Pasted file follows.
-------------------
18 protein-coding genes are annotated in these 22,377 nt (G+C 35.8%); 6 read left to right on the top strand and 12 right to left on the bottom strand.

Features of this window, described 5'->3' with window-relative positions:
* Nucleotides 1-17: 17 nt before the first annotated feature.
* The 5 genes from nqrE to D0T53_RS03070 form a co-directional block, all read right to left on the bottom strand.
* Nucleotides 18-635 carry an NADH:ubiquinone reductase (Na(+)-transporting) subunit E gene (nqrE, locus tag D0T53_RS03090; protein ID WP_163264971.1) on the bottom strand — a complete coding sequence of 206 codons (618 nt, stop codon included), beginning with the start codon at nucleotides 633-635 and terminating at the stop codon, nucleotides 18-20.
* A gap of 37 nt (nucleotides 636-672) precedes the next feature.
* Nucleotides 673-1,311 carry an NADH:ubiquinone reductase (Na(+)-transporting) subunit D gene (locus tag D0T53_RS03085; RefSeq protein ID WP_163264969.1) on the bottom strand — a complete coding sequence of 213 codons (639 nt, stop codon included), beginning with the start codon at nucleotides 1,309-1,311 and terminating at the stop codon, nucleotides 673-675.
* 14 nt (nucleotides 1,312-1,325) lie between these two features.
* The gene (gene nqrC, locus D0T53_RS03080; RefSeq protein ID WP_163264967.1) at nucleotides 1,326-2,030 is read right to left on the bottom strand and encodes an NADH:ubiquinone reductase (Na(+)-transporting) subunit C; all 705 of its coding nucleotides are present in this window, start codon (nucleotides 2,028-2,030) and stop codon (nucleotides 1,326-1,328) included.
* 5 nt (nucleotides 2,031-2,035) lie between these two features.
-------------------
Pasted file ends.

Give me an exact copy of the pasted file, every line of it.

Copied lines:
18 protein-coding genes are annotated in these 22,377 nt (G+C 35.8%); 6 read left to right on the top strand and 12 right to left on the bottom strand.

Features of this window, described 5'->3' with window-relative positions:
* Nucleotides 1-17: 17 nt before the first annotated feature.
* The 5 genes from nqrE to D0T53_RS03070 form a co-directional block, all read right to left on the bottom strand.
* Nucleotides 18-635 carry an NADH:ubiquinone reductase (Na(+)-transporting) subunit E gene (nqrE, locus tag D0T53_RS03090; protein ID WP_163264971.1) on the bottom strand — a complete coding sequence of 206 codons (618 nt, stop codon included), beginning with the start codon at nucleotides 633-635 and terminating at the stop codon, nucleotides 18-20.
* A gap of 37 nt (nucleotides 636-672) precedes the next feature.
* Nucleotides 673-1,311 carry an NADH:ubiquinone reductase (Na(+)-transporting) subunit D gene (locus tag D0T53_RS03085; RefSeq protein ID WP_163264969.1) on the bottom strand — a complete coding sequence of 213 codons (639 nt, stop codon included), beginning with the start codon at nucleotides 1,309-1,311 and terminating at the stop codon, nucleotides 673-675.
* 14 nt (nucleotides 1,312-1,325) lie between these two features.
* The gene (gene nqrC, locus D0T53_RS03080; RefSeq protein ID WP_163264967.1) at nucleotides 1,326-2,030 is read right to left on the bottom strand and encodes an NADH:ubiquinone reductase (Na(+)-transporting) subunit C; all 705 of its coding nucleotides are present in this window, start codon (nucleotides 2,028-2,030) and stop codon (nucleotides 1,326-1,328) included.
* 5 nt (nucleotides 2,031-2,035) lie between these two features.